Complementing design principles with business operational practices will bring more empathy, connection, innovation, and financial returns to any team or company.
Journey to Design
I never thought of myself as a designer by any means (I have little to no artistic ability). I’m a scientist at heart and by trade; I observe, hypothesize, analyze, and experiment. When I graduated college, I didn’t know that a field of “design” existed, nor did I know what it actually was. I stumbled upon the world of design in my first role at Dropbox, accidentally. I was placed on the Design recruiting team, helping to hire world-class (and awesome) folks for our Product Design, Research, Content Design, Brand Studio, and Design Ops teams. As time passed, there was just something that kept piquing my interest, so I started to peek at portfolios, chat with designers during their interviews, and sit through some presentations—and let me tell you, it all blew my mind. I absolutely loved it.
I began to understand that, fundamentally, design is all about people. It isn’t about “making things look pretty” or about fashion (which I had previously thought). Design identifies what people need. It observes how people use a product and ultimately defines that experience. It uncovers and solves for why people do the things they do (fascinating, right?). And I learned more about the design process: how pure ideas during brainstorming turn into research studies, sketches, user journeys, wireframes, prototypes, testing, evaluating, and eventually, final products. These are products and experiences that touch my life every day. Ever booked an Airbnb and noticed how the process is seamless for the user? Or built IKEA furniture by yourself? Or called an Uber or Lyft and thought about the location of their UI buttons and how they lead to intentional, logical actions? I honestly was astonished (and slightly dumbfounded) that I hadn’t ever noticed any of this before (because good design is simple and intuitive, hence users shouldn’t notice). At its core, design helps businesses solve for people’s needs.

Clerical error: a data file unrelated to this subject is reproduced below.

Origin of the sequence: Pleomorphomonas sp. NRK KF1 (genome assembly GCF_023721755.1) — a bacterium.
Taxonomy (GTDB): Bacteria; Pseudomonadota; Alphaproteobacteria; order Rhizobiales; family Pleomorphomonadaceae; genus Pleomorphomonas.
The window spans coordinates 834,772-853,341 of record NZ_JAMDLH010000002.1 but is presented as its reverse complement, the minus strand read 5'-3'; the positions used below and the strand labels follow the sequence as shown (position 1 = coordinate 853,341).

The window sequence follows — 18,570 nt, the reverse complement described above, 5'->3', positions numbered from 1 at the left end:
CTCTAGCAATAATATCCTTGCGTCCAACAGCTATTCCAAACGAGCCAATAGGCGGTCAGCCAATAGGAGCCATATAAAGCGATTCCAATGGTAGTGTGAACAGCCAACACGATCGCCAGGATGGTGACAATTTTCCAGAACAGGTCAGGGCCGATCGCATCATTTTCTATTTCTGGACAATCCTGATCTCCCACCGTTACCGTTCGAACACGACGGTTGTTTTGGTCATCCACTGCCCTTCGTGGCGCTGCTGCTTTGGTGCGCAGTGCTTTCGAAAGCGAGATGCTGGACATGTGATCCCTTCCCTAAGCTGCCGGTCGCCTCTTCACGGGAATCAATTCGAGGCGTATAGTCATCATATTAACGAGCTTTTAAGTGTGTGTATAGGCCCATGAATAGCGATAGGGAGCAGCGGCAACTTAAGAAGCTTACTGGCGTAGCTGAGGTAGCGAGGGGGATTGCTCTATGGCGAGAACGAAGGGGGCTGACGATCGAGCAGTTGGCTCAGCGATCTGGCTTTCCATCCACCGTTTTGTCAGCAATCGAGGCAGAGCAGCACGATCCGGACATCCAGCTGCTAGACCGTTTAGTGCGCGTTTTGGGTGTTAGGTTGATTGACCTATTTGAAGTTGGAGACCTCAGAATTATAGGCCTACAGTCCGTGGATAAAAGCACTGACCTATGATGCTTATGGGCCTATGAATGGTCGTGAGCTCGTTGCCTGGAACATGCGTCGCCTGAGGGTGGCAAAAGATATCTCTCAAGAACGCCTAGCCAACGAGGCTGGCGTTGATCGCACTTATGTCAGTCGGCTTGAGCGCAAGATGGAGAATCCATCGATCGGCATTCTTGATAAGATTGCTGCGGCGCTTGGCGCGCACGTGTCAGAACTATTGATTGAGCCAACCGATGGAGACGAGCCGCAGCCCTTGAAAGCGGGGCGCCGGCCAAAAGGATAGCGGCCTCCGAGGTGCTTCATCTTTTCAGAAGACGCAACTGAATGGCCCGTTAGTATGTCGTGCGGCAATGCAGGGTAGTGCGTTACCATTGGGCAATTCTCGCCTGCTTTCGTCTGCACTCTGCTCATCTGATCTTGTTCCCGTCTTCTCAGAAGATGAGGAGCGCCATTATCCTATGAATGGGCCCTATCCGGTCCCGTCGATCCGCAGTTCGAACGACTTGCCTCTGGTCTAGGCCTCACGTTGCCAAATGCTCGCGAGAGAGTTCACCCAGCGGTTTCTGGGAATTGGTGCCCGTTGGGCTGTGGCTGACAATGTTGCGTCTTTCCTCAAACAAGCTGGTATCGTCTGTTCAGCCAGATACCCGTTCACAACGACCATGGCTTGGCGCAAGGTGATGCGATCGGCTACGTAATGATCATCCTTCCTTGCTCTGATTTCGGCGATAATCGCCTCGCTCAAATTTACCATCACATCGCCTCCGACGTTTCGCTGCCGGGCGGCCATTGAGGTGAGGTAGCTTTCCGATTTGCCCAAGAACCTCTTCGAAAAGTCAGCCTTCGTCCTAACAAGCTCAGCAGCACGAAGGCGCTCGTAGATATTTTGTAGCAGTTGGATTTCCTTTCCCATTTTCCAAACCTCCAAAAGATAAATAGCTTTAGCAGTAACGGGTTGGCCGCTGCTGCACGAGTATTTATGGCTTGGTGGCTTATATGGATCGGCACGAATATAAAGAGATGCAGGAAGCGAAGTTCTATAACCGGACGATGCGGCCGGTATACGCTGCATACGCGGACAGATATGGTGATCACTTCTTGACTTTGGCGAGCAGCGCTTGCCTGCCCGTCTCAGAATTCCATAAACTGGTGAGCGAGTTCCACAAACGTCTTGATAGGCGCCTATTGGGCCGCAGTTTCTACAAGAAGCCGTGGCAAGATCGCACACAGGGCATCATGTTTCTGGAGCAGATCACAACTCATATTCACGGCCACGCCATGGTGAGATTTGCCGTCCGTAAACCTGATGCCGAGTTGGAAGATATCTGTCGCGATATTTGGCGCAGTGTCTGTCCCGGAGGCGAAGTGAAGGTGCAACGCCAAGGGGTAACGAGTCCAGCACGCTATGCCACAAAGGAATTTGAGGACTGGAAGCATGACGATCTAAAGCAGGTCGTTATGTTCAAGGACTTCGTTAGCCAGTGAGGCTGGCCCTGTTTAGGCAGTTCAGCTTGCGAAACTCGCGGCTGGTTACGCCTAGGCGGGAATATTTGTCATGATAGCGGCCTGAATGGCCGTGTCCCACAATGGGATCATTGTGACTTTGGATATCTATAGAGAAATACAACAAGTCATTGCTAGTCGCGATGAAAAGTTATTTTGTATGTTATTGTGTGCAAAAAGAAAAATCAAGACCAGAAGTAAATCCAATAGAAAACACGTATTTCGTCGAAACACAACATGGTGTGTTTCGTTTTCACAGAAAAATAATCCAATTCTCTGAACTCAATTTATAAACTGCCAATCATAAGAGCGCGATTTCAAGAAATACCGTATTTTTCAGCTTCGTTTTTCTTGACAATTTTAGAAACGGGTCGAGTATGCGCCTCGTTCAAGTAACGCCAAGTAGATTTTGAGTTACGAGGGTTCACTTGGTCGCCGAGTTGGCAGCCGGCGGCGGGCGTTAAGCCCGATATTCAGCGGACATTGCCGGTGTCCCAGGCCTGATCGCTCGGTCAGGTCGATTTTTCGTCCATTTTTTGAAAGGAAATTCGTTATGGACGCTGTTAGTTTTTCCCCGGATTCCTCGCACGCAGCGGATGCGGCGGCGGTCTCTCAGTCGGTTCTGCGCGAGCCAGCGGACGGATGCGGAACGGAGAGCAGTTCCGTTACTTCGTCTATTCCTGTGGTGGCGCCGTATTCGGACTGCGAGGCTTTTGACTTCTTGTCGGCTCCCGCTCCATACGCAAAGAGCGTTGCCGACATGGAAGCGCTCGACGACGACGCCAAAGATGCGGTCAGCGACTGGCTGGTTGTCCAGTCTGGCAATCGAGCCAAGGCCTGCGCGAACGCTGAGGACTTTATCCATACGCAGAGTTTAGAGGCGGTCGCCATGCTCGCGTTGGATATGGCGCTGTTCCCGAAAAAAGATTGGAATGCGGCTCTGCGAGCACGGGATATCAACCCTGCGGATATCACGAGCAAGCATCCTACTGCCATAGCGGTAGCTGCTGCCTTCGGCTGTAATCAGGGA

I also met design practitioners from so many different backgrounds and journeys. Each was quirky in their own way, incredibly sharp, and deeply empathetic—and I couldn’t help myself from wanting to be a part of this creative group.